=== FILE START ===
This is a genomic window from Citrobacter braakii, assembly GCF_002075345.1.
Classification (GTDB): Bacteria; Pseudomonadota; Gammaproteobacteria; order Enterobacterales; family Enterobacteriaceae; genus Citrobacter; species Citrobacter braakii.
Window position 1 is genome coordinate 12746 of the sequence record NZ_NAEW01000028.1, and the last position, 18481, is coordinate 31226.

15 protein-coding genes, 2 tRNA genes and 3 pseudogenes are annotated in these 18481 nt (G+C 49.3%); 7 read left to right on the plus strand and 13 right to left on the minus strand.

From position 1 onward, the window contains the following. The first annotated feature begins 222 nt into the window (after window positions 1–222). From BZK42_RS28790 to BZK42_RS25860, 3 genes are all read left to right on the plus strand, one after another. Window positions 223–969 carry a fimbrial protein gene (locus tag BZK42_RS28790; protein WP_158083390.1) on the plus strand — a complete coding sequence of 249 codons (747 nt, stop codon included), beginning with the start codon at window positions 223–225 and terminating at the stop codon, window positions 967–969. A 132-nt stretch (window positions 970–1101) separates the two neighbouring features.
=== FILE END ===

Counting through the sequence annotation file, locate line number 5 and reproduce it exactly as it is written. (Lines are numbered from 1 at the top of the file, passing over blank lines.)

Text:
From position 1 onward, the window contains the following. The first annotated feature begins 222 nt into the window (after window positions 1–222). From BZK42_RS28790 to BZK42_RS25860, 3 genes are all read left to right on the plus strand, one after another. Window positions 223–969 carry a fimbrial protein gene (locus tag BZK42_RS28790; protein WP_158083390.1) on the plus strand — a complete coding sequence of 249 codons (747 nt, stop codon included), beginning with the start codon at window positions 223–225 and terminating at the stop codon, window positions 967–969. A 132-nt stretch (window positions 970–1101) separates the two neighbouring features.